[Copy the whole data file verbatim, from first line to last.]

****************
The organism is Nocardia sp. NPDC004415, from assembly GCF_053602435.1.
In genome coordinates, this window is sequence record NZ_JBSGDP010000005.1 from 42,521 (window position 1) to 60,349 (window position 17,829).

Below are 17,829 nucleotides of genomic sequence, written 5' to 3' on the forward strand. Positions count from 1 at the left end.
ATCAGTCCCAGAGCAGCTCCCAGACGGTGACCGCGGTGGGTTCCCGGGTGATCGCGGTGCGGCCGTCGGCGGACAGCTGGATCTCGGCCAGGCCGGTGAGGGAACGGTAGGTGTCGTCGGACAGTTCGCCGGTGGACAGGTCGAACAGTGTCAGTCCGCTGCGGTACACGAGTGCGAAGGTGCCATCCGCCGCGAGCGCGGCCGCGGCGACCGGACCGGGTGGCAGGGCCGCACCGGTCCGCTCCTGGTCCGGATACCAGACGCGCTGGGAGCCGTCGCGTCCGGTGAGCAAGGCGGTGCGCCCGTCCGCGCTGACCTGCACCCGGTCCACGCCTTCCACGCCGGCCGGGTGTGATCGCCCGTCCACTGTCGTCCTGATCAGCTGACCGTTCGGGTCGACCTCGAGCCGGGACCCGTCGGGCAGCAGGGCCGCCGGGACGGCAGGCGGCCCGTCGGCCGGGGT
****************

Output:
The organism is Nocardia sp. NPDC004415, from assembly GCF_053602435.1.
In genome coordinates, this window is sequence record NZ_JBSGDP010000005.1 from 42,521 (window position 1) to 60,349 (window position 17,829).

Below are 17,829 nucleotides of genomic sequence, written 5' to 3' on the forward strand. Positions count from 1 at the left end.
ATCAGTCCCAGAGCAGCTCCCAGACGGTGACCGCGGTGGGTTCCCGGGTGATCGCGGTGCGGCCGTCGGCGGACAGCTGGATCTCGGCCAGGCCGGTGAGGGAACGGTAGGTGTCGTCGGACAGTTCGCCGGTGGACAGGTCGAACAGTGTCAGTCCGCTGCGGTACACGAGTGCGAAGGTGCCATCCGCCGCGAGCGCGGCCGCGGCGACCGGACCGGGTGGCAGGGCCGCACCGGTCCGCTCCTGGTCCGGATACCAGACGCGCTGGGAGCCGTCGCGTCCGGTGAGCAAGGCGGTGCGCCCGTCCGCGCTGACCTGCACCCGGTCCACGCCTTCCACGCCGGCCGGGTGTGATCGCCCGTCCACTGTCGTCCTGATCAGCTGACCGTTCGGGTCGACCTCGAGCCGGGACCCGTCGGGCAGCAGGGCCGCCGGGACGGCAGGCGGCCCGTCGGCCGGGGT